The Chairman of the National AIDS Commission (NAC) says like hypotension or hypertension (high or low blood pressures), tuberculosis (TB), malaria and other chronic illnesses, the Human Immune Deficiency Virus (HIV) and the Acquired Immune Deficiency Syndrome (AIDS), should not be libeled and seen as a "death sentence" in Liberia.
Dr. Ivan Camanor said just as other chronic diseases have got different forms of treatments, there are free treatments available for the HIV at various health facilities and hospitals.
Speaking Friday at the first editors' dialogue organized by the Anti-AIDS Media Network (AAMIN), Dr. Camanor said there is pressing need for the development of messages that will help in changing or redirecting negative perceptions amongst the people about HIV and AIDS.
He said the media is an important medium through which these wrong perceptions about the virus can be changed.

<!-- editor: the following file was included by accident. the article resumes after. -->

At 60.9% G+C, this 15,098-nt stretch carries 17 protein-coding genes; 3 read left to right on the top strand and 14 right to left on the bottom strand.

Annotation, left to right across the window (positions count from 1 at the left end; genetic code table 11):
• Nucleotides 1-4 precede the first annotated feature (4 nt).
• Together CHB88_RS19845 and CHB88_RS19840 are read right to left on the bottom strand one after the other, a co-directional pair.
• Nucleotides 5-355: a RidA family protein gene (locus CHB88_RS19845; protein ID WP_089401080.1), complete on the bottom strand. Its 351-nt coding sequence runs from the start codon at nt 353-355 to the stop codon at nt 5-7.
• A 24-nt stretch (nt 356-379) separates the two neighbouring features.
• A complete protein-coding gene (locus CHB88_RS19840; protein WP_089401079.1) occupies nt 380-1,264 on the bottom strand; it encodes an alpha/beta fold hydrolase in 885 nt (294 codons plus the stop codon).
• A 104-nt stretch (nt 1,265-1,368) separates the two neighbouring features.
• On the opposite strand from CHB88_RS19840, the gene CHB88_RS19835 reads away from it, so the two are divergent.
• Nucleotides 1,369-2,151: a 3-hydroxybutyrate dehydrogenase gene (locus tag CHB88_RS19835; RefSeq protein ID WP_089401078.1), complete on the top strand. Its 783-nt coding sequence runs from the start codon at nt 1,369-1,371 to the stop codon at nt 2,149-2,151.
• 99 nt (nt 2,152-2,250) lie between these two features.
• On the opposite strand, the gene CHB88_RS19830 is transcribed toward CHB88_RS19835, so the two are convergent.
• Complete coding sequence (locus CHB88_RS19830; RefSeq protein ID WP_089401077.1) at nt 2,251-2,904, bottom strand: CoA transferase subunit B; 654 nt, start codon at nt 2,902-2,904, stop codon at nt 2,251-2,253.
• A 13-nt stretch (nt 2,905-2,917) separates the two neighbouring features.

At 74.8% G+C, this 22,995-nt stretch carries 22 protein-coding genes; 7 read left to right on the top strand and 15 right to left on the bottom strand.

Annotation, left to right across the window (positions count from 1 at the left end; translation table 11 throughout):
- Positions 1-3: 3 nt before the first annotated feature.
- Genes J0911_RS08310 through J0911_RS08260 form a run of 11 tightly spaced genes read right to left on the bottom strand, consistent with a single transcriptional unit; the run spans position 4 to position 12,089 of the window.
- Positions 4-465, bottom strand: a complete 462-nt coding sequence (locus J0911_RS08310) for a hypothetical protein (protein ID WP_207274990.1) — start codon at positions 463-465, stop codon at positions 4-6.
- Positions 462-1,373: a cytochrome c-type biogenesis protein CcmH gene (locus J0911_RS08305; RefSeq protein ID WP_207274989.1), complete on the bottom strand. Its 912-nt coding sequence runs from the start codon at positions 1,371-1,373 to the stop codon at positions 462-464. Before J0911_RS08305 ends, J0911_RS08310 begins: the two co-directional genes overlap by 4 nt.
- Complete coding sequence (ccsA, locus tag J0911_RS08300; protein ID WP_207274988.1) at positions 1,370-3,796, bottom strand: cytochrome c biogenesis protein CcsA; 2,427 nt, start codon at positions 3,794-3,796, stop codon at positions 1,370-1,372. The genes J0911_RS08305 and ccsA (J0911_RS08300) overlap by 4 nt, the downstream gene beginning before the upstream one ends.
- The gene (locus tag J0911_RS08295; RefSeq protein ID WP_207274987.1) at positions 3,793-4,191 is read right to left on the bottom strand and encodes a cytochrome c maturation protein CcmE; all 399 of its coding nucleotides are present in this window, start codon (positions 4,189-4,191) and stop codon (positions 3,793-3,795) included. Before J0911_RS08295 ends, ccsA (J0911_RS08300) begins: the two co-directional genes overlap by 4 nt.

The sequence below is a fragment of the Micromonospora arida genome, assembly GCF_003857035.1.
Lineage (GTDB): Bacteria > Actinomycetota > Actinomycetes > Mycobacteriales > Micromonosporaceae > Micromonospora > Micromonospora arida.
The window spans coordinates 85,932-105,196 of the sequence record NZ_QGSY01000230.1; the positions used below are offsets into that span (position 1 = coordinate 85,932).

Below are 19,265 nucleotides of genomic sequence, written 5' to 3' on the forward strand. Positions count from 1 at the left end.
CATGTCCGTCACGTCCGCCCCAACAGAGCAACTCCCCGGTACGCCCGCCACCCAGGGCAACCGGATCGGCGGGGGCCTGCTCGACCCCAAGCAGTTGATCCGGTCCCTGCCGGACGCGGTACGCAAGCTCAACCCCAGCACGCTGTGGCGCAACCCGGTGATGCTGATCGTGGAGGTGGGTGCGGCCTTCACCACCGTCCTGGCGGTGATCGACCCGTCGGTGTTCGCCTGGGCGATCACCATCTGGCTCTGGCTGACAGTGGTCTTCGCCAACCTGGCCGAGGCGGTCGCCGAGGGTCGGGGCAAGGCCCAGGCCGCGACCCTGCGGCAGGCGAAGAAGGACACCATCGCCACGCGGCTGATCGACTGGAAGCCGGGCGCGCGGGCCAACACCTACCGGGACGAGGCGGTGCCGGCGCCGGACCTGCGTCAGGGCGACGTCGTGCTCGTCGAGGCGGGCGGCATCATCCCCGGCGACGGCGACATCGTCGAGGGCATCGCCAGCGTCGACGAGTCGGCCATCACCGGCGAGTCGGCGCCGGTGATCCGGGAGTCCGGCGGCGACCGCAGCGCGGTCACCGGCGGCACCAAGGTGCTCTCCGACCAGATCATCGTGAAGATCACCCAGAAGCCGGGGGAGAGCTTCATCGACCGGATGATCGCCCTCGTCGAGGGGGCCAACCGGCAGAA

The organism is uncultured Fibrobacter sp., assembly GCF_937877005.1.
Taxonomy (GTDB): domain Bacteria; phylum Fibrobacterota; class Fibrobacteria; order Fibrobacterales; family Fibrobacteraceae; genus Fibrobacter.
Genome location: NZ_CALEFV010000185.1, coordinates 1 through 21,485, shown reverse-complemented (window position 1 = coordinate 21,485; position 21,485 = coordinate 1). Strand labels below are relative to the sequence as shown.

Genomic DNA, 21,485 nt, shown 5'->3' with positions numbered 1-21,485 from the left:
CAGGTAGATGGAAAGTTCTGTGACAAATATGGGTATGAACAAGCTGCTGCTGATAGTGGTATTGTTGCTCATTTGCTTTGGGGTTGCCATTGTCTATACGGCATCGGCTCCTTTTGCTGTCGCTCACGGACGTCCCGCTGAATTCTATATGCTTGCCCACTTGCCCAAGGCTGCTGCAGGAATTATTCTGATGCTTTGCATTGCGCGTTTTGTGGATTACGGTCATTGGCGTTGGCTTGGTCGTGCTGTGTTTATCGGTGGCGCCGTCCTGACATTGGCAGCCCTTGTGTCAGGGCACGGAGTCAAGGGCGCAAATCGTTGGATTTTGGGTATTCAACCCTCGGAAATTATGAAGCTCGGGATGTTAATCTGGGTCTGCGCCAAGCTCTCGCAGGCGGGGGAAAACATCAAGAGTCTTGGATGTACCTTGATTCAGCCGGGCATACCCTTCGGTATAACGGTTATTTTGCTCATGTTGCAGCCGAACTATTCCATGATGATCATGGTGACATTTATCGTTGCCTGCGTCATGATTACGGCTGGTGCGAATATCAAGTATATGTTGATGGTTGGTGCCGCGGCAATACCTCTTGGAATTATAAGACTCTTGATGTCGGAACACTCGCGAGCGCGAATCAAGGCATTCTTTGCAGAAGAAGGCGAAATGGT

The NAC Chairman called on the media to get more involved in the ongoing national HIV and AIDS response of the government and other partners.
"You need to identify your own program and activities as we form this partnership; do not be participants...get involved with all of the processes..." Dr. Camanor said.
UNAIDS Country Coordinator, Dr. Betru Tekle also challenged the media to get actively involved with the national HIV and AIDS response process, adding "You have the power to make things work."
For his part, Deputy Information Minister for Public Affairs, Isaac Jackson said the government remains committed to the HIV and AIDS response.
Minister Jackson said the issue of professionalism on the part of journalists in reporting on HIV/AIDS issues should not be overlooked.
Over 2.5 million people became newly infected with HIV and people who died from AIDS related causes accounts for over 1.7 million worldwide in 2011 while 25% fewer deaths than in 2005, according to the Global Fact Sheet on HIV and AIDS.